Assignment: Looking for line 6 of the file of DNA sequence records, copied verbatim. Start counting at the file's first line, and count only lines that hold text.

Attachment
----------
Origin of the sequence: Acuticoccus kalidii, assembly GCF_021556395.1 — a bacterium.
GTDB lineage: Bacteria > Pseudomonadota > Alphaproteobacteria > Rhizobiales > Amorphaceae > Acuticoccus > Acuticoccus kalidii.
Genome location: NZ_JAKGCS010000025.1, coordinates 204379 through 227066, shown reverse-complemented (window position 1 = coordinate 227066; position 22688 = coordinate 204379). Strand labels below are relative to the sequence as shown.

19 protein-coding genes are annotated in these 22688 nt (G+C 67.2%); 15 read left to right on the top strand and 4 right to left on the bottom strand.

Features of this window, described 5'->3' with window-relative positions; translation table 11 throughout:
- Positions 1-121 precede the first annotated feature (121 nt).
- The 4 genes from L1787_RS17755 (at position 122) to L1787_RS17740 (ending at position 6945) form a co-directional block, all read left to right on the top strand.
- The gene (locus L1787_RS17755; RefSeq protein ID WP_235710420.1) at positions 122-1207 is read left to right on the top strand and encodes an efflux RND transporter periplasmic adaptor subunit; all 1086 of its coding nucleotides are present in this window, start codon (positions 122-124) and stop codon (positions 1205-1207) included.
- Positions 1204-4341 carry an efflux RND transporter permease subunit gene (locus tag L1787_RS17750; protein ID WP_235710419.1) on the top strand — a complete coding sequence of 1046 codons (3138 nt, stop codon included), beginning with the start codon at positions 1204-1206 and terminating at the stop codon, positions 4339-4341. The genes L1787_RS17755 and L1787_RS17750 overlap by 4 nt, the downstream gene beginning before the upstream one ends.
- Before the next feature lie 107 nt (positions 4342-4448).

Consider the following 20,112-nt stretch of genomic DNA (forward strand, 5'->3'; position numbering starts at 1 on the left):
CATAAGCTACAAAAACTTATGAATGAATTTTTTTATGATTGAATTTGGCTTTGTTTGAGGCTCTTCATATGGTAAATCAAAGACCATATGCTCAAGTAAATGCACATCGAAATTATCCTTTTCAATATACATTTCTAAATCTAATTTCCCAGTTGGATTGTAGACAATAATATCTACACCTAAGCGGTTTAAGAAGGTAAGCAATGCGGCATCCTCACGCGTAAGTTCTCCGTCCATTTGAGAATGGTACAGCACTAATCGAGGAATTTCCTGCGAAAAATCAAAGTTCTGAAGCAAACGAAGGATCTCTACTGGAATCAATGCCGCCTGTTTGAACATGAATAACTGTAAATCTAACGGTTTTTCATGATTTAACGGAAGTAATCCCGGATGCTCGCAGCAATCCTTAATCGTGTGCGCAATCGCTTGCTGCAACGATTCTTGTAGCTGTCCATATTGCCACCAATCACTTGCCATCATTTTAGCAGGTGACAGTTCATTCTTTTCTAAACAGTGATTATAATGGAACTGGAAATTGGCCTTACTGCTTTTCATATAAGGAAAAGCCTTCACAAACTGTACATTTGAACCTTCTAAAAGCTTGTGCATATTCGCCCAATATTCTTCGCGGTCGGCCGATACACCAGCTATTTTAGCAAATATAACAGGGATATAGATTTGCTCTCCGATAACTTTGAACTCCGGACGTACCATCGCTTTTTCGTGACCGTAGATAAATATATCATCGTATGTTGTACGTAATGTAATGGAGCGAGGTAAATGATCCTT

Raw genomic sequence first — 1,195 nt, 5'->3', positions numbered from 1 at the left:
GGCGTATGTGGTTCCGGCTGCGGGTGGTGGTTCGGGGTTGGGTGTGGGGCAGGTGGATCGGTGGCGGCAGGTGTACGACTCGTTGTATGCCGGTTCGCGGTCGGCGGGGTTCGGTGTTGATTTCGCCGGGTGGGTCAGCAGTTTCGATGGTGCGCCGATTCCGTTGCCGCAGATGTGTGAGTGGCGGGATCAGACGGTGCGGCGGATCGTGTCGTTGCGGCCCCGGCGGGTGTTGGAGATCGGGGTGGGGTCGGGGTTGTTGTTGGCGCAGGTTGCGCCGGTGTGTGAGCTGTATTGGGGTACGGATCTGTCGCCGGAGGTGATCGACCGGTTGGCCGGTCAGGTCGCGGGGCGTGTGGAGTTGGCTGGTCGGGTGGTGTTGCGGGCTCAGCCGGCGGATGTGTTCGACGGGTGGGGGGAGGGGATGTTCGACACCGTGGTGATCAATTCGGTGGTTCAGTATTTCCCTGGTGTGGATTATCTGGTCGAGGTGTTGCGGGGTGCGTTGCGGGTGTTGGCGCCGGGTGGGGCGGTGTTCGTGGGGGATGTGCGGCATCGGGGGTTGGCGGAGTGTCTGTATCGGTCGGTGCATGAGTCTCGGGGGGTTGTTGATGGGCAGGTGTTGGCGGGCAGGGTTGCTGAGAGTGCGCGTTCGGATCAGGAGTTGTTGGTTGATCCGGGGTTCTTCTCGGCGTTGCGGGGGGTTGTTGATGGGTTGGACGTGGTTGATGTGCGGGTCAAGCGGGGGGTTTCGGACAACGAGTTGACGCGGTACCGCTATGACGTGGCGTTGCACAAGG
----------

- Positions 1-121 precede the first annotated feature (121 nt).